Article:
Cancer registries are valuable epidemiologic tools that can inform cancer prevention policies, early diagnosis, and treatment practices.

But cancer registries’ geographic coverage and quality varies dramatically around the world, noted Sujha Subramanian, PhD, of RTI International in Research Triangle Park, NC, and colleagues in Cancer Epidemiology.1

“There is almost 100% coverage in North America, but less than 10% in Central and South America, Asia and Africa,” noted coauthor Florence K. L. Tangka, PhD, of the US Centers for Disease Control and Prevention (CDC) in Atlanta, GA.2 “These countries are essentially fighting cancer blindfolded as they often can’t know how to best direct their resources.”

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There is an “urgent need” to establish sustainable cancer registries and to ensure high quality data are recorded in those databases, they reported. 

Governments around the world have approved the Non-Communicable Diseases (NCD)  Global Monitoring Framework and have committed to reducing cancer and other NCD deaths by 25% in the coming 8 years, the coauthors noted.

Population-based cancer registries are needed to achieve that goal, they warned. But budget support is not always reliable from year to year.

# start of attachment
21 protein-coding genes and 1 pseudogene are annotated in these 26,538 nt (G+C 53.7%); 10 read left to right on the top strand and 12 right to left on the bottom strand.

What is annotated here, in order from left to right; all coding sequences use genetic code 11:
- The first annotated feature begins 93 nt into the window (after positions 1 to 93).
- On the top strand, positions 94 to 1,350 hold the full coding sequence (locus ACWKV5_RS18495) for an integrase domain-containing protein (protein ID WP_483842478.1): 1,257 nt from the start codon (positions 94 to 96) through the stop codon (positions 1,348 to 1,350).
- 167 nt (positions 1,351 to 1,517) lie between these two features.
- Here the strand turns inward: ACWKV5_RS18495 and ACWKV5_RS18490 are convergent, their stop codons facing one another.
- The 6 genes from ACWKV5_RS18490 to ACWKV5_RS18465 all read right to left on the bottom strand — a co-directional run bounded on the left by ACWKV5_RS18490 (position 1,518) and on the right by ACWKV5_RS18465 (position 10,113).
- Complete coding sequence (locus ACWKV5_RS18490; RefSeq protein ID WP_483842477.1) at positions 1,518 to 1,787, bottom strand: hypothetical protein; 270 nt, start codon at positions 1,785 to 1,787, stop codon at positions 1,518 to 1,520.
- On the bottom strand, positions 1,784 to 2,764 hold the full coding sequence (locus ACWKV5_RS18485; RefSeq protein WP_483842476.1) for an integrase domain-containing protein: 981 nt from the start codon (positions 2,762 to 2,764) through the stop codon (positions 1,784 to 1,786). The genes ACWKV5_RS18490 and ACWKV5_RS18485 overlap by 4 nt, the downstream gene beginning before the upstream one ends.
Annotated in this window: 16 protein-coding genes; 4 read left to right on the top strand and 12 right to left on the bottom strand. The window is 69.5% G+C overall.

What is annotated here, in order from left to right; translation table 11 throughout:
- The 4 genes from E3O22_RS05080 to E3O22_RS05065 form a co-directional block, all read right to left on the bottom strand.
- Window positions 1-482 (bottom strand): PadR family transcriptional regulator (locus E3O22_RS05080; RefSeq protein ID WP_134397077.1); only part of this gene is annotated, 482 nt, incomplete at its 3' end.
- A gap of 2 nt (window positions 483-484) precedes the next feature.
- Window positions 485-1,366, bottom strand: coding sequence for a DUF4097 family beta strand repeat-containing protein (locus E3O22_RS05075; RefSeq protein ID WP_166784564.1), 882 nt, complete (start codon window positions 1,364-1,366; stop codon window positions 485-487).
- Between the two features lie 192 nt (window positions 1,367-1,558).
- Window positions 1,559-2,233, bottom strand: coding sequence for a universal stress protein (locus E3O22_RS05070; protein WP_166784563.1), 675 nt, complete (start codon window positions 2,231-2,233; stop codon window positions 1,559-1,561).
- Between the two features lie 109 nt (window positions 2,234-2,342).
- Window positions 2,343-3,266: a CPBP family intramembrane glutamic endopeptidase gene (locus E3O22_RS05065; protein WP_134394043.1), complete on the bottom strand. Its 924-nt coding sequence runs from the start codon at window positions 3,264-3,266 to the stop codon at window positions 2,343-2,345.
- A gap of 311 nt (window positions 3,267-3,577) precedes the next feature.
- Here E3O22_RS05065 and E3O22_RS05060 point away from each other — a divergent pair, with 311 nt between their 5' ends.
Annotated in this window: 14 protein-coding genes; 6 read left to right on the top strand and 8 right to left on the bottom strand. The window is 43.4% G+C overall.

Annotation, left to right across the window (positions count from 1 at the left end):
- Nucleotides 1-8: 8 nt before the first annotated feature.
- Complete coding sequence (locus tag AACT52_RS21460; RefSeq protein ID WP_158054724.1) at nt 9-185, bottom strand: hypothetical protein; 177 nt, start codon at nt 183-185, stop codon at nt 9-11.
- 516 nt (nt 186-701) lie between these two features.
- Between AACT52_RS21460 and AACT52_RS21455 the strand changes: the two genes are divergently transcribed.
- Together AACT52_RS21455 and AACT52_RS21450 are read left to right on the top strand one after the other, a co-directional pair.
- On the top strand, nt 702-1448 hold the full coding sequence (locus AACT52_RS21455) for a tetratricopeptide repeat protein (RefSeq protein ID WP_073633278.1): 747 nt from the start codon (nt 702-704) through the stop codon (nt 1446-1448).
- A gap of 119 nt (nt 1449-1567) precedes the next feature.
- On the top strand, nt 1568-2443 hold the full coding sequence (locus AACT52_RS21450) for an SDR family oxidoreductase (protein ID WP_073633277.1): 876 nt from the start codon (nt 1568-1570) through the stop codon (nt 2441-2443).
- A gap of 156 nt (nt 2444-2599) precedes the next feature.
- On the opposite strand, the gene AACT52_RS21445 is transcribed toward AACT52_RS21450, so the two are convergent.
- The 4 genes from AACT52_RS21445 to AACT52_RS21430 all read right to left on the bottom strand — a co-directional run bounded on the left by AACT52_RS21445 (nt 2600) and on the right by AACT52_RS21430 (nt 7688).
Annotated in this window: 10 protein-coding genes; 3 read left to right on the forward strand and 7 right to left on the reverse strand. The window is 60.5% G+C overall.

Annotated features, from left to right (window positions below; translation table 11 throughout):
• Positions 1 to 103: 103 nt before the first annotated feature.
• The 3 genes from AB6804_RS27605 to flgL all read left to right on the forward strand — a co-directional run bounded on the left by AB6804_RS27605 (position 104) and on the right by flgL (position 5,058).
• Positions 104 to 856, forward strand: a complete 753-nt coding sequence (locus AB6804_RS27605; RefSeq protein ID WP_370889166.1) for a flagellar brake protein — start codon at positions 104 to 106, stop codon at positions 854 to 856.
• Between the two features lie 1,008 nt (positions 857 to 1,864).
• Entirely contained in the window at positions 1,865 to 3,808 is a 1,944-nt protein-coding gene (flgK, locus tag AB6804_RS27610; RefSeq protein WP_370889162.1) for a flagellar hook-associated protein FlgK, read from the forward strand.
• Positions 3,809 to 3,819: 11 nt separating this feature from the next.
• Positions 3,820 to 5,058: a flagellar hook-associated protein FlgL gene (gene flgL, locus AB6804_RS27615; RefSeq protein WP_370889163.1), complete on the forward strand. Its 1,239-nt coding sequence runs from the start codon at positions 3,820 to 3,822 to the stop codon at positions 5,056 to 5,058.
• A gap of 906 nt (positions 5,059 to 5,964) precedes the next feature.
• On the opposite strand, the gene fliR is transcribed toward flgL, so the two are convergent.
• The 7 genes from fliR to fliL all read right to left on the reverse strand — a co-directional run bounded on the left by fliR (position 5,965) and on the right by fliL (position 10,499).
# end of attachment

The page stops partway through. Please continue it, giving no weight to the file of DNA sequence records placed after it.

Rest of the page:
A “lack of continuous and sustained support for surveillance infrastructure can disrupt data collection and lead to the inefficient use of resources,” Dr Tangka cautioned. “Although cancer registries incur substantial set-up costs, once established the cost per case is low and countries then benefit from economies of scale.”

Registering a patient with cancer’s data can cost as little as $0.01 per patient, the coauthors reported. 


1. Saraiya M, Tangka FKL, Asma S, Richardson LC. Importance of economic evaluation of cancer registration in the resource limited setting: laying the groundwork for surveillance systems. Cancer Epidemiol. December 15, 2016. DOI:10.1016/j.canep.2016.10.001 [Epub ahead of print]

2. Cancer Epidemiology (Elsevier). Press release: Cancer registries in resource-constrained countries can inform policy to reduce cancer burden. December 5, 2016.